At key stage 3, pupils will focus on developing their understanding of key concepts that underpin the study of the subject: competence, creativity, cultural understanding and critical understanding, through the following six units of study:

  • Creative writing - descriptive and narrative writing

  • Poetry study

  • Modern text - prose or drama

  • Shakespeare study

  • Pre 1914 prose text

  • Writing with a viewpoint ​

Every term, pupils will be assessed for reading and writing culminating with terminal end of year exams. Through a balanced, broad and engaging curriculum we aim , not only to deliver the skills and content outlines in the new national curriculum guidelines, but to foster enjoyment and a passion for English that goes beyond their secondary school experience.


​Over a period of three years, pupils will be following the new GCSE AQA syllabus in English Language (8700) and English Literature (8702), leading to pupils achieving two separate qualifications graded 9-1. Both subjects will develop life-long transferable skills that can be used in the workplace.

  • Y9 – pupils will study GCSE English Literature.

  • Y10 – pupils will study both GCSE English Literature and GCSE English Language. Pupils will take their GCSE English Literature exam at the end of Y10.

  • Y11 – pupils will study GCSE English Language and take their final exam in this subject.

AQA GCSE English Literature (8702)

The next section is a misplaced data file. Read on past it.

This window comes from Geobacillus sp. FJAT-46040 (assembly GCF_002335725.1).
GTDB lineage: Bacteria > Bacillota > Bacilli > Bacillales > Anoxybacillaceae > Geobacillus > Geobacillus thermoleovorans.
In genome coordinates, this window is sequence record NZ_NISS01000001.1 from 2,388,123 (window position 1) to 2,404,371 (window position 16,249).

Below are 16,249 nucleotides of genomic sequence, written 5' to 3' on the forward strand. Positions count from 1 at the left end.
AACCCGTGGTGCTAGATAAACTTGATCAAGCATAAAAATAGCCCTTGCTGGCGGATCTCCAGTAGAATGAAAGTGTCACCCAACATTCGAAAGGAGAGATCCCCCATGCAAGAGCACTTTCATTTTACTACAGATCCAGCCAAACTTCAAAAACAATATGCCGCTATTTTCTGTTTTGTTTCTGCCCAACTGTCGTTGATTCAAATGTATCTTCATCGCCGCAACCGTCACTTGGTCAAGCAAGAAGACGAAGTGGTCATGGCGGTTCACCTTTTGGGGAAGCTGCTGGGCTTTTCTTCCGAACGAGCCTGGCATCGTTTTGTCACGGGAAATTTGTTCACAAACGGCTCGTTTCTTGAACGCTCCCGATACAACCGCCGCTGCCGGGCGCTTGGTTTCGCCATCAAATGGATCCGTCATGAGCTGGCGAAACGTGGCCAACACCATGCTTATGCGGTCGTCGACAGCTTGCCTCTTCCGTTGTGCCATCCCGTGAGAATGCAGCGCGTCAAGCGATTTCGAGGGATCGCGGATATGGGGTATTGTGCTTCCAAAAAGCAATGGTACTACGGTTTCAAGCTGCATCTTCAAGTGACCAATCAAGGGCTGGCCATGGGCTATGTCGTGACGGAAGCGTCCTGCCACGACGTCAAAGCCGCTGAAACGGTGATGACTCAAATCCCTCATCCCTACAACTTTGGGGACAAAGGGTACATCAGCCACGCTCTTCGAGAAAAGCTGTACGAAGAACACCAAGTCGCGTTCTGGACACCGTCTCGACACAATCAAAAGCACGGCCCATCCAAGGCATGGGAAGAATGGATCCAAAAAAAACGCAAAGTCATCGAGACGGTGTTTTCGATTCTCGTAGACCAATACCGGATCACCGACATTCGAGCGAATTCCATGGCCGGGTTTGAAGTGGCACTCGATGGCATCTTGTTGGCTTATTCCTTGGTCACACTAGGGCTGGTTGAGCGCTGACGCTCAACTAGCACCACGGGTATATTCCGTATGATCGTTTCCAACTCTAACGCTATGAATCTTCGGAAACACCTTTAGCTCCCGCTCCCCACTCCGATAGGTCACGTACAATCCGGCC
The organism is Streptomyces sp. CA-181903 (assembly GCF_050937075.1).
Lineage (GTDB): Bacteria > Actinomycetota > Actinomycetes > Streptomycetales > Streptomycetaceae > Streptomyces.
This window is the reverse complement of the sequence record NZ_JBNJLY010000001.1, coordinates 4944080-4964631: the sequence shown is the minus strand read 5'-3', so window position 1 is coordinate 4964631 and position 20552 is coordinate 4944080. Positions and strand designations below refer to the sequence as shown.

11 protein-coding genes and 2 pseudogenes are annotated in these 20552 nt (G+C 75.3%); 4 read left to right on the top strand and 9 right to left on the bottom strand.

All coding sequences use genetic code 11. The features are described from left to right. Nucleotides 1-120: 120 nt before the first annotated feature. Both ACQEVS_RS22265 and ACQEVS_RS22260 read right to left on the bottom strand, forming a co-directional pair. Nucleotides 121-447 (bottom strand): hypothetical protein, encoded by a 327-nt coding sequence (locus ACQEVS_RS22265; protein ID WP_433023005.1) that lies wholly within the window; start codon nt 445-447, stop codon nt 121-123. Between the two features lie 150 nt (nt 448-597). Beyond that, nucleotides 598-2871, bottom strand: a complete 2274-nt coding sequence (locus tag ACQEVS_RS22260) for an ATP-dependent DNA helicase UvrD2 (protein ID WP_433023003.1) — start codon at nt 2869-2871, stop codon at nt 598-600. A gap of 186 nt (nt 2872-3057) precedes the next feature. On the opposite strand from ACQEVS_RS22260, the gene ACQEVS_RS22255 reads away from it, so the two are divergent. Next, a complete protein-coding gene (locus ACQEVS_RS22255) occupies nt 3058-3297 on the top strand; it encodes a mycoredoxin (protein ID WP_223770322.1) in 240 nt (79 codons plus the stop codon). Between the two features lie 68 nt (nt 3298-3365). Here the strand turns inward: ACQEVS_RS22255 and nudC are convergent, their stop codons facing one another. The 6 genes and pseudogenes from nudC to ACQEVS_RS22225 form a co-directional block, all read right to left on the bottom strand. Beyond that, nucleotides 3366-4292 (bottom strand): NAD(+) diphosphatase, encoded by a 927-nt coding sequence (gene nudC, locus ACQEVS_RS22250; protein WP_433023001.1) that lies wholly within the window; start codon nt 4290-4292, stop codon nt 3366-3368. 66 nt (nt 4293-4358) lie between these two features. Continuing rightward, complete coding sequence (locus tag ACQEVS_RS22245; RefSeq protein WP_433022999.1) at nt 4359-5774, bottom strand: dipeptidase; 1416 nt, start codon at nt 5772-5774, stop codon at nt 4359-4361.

​Students will prepare for two examination papers: Shakespeare and the 19th century novel, and Modern texts and poetry. Students are required to answer essay questions based on extracts and on the texts as a whole. The key texts studied with will be ‘Macbeth’, Great Expectations’, ‘Dr Jekyll and Mr Hyde’, and ‘Animal Farm’.

​Students will also study the AQA’s ‘Power and Conflict’ poetry anthology in which students will analyse 15 poems. These poems are thematically linked and were written between 1789 and the present day.

​The skills of critical reading, literal and inferential comprehension, and accurate and fluent writing will be developed during the study of the set texts.

AQA GCSE English Language (8700)

Students will prepare for two examinations. Both papers will consist of reading and writing tasks and will cover the analysis of non-fiction and fictional literary texts from the nineteenth, twentieth and twenty-first centuries. Students will also be asked to write descriptively and persuasively.

​The ability to analyse a range of texts effectively is important, as is the ability to write effectively for different purposes and audiences. Students must also write accurately using a wide range of sophisticated vocabulary.

​In addition, students will need to complete a formal spoken language presentation, in which they will achieve either a pass, merit or distinction grade.



Geography overview


Key stage 3.

Year 7